${}^\ast$Note the classification is also used to distinguish nonlinear PDEs, but here there is no standard way of doing this. Typically we require a suitable linearised equation to be elliptic/parabolic/hyperbolic, but what this means depends on the particular application. Also in this case we don't always have a distinguished time direction, which notably arises in the context of general relativity.

Now that I've explained how a time direction naturally arises in the parabolic and hyperbolic cases, I can turn to your question about propagation of information.

What exactly is meant by "information propagation"? Without necessarily including a time variable, can I assume that this is some bound on $\max_i|\partial u_i/\partial u_j|$?

Propagation of information generally refers to how local changes in the initial/boundary data is reflected in the corresponding solution. For this however, note that the type of boundary conditions varies depending on the equations we consider.

For elliptic equations we consider *boundary value problems,* where for a bounded domain $\Omega \subset \Bbb R^n$ we seek solutions $u$ subject to conditions on the boundary; e.g. $u = g$ on $\partial\Omega$ (Dirichlet) or $\partial_{\nu}u = h$ on $\partial\Omega$ where $\partial_{\nu}$ is the normal derivative (Neumann).

For parabolic and hyperbolic problems we consider *initial boundary value problems,* typically on domains of the form $\Omega' \times (0,T)$ where $\Omega' \subset \Bbb R^{n-1}$ is a bounded domain. In both cases we prescribe $u$ on $\partial\Omega' \times (0,T)$ (the boundary part) and in the parabolic case $u$ on $\Omega' \times \{0\}$ also (the initial part). For hyperbolic problems we need to prescribe initial values for both $u$ and $\partial_tu$ at $t=0.$

The reason we impose these conditions is because it turns out this is necessary to ensure the equation is well-posed; if you prescribe suitably regular initial/boundary data, then you can show a unique solution exists. There are many examples that show well-posedness fails if you don't impose the correct conditions, and for instance this explains why there is no time direction if your equation is elliptic.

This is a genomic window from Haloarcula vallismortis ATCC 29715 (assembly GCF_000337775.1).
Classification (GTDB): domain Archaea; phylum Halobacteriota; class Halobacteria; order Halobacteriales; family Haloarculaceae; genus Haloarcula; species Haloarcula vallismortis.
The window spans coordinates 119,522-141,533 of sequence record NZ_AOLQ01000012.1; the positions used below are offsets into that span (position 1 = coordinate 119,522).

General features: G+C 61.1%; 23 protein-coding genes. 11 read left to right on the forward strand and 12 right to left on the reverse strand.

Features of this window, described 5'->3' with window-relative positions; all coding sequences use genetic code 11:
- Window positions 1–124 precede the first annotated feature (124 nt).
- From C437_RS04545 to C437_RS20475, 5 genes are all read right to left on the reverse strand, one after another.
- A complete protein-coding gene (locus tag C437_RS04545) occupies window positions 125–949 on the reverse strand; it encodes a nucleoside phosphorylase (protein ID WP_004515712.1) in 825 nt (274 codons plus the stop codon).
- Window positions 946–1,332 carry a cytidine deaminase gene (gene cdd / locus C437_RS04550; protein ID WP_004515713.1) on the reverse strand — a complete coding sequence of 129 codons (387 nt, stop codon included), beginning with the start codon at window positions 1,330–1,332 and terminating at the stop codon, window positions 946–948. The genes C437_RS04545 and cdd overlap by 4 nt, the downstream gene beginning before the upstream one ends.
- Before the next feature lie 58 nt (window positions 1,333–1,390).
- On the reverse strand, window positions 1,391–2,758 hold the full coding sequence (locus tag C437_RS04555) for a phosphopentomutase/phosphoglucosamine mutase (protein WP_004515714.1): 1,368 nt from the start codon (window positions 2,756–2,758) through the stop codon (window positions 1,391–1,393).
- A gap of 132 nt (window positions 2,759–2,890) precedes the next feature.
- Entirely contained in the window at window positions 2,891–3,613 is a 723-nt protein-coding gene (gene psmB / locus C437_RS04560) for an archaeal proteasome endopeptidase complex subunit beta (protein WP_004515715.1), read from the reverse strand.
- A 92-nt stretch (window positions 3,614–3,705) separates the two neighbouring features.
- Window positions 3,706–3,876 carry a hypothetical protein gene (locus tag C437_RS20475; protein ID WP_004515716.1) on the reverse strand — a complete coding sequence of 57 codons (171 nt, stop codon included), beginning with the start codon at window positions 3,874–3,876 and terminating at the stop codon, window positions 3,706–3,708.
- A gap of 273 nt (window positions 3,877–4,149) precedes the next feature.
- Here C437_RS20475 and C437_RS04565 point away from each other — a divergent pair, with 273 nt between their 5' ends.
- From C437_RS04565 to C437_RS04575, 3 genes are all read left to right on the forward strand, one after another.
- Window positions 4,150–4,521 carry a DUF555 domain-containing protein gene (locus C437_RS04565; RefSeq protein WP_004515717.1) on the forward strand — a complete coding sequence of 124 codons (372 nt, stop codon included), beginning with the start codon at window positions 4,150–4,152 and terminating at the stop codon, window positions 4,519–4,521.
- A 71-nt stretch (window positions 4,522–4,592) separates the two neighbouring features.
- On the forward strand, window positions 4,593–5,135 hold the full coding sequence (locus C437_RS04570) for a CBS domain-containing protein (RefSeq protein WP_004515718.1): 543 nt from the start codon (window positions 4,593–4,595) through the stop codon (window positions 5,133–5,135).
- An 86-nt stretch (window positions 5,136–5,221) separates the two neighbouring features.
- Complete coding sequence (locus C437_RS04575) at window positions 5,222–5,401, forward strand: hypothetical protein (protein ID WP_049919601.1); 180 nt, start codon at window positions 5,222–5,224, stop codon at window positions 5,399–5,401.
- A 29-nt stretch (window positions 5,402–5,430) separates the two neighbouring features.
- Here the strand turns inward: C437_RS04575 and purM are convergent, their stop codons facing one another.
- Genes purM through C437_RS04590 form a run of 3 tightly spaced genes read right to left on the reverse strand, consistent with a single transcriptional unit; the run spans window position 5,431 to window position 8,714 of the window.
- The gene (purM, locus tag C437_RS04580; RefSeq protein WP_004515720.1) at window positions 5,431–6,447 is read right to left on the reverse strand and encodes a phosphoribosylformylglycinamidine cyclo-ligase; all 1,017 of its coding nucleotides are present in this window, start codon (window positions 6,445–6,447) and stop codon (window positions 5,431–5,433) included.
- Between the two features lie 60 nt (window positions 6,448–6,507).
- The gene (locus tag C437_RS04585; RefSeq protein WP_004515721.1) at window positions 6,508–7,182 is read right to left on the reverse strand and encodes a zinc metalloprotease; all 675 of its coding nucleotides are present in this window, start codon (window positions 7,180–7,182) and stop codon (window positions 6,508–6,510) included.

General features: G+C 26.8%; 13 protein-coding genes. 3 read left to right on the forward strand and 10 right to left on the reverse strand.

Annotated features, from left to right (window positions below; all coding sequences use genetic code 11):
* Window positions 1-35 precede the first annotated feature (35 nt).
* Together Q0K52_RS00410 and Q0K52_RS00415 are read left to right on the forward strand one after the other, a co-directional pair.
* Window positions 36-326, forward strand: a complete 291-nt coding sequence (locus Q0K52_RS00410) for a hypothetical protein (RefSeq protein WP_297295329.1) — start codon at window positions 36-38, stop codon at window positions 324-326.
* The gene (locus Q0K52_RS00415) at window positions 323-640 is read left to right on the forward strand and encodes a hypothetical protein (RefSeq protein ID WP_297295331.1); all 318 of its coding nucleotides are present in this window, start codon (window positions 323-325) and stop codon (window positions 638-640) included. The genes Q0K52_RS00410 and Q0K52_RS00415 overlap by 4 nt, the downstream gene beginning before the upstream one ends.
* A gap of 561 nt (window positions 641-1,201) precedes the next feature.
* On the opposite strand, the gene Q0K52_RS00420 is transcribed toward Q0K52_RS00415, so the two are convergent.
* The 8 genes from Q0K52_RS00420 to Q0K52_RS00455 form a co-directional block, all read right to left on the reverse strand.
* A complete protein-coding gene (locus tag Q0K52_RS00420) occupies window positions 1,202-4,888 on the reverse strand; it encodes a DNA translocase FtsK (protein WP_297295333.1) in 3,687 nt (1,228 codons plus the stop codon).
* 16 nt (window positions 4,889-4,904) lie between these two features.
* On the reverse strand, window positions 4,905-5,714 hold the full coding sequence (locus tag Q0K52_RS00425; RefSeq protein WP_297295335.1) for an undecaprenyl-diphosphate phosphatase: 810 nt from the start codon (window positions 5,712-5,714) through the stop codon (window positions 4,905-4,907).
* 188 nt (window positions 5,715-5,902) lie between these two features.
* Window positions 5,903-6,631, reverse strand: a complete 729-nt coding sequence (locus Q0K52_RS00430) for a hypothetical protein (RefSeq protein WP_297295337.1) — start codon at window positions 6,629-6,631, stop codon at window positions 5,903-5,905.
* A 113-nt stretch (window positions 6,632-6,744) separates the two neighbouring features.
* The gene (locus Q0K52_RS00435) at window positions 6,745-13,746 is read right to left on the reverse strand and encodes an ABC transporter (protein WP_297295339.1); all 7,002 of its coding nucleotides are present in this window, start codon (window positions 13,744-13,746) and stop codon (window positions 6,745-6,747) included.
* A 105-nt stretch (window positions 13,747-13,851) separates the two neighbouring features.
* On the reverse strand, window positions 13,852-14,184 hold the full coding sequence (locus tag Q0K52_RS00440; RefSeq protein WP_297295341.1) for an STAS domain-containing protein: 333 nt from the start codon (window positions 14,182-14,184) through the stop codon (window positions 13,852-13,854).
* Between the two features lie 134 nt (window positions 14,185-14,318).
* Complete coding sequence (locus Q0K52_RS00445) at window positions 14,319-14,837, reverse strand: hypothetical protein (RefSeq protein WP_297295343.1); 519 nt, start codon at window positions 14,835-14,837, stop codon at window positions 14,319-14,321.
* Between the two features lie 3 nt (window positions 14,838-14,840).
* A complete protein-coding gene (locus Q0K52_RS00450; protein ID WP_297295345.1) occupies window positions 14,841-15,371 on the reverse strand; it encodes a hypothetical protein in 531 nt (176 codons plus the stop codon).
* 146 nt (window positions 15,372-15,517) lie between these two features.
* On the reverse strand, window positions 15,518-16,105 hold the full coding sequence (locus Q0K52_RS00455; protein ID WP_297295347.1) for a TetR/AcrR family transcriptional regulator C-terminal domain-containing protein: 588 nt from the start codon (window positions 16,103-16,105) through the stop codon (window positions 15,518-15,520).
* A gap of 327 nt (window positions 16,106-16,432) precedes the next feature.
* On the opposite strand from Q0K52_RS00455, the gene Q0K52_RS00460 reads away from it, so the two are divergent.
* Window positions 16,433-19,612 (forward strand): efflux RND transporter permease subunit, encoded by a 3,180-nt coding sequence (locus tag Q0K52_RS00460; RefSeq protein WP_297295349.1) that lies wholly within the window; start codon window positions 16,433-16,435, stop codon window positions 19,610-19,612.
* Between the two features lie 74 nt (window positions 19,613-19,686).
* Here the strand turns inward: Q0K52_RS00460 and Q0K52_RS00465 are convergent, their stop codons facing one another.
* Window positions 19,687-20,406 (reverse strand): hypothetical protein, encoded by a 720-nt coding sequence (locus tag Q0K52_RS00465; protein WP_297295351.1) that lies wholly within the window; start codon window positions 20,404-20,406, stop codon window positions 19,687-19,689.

In the elliptic and parabolic cases, local changes to initial/boundary data can change the solution at every point, which is what we mean by infinite speed of propagation. For wave equations this is not the case however, and changes to initial data is propagates along a 'wave cone.'

The details of this are lengthy, so I refer you to Chapter 2 of Strauss' text which discusses these phenomena in the context of the wave and diffusion (heat) equations.

Why would some systems result in finite information propagation rate and others necessarily have infinite information propagation rate?

This is a rather deep question, but as I've alluded to in the above discussion the behaviour of solutions to PDEs greatly varies depending on their classification. This is why for instance there is no unified theory of PDEs - small changes to the equation can result is very different behavior, which is to be expected because different equations model different physical phenomena.

## Best Answer

$ \begin{aligned} &\left(\partial_{x x}+\partial_{x y}-2 \partial_{y y}\right) u+1=0 \Rightarrow\left(\partial_{x}+2 \partial_{y}\right)\left(\partial_{x}-\partial_{y}\right) u+1=0 \\ \Rightarrow &\left(\frac{1}{2} \partial_{x}+\partial_{y}\right)\left(\partial_{x}+\partial_{y}\right) u+1=0 \\ &\frac{d x}{d y}=\frac{1}{2} \Rightarrow x=\frac{y}{2}+\xi \Rightarrow \xi=x-\frac{y}{2} ; \frac{d x}{d y}=-1 \Rightarrow x=-y+\eta \Rightarrow \eta=x+y \end{aligned} $

$ \text{So, we have: } \frac{\partial u}{\partial x}=\frac{\partial u}{\partial \xi} \frac{\partial \xi}{\partial x}+\frac{\partial u}{\partial \eta} \frac{\partial \eta}{\partial x} ; \frac{\partial u}{\partial y}=\frac{\partial u}{\partial \xi} \frac{\partial \xi}{\partial y}+\frac{\partial u}{\partial \eta} \frac{\partial \eta}{\partial y} $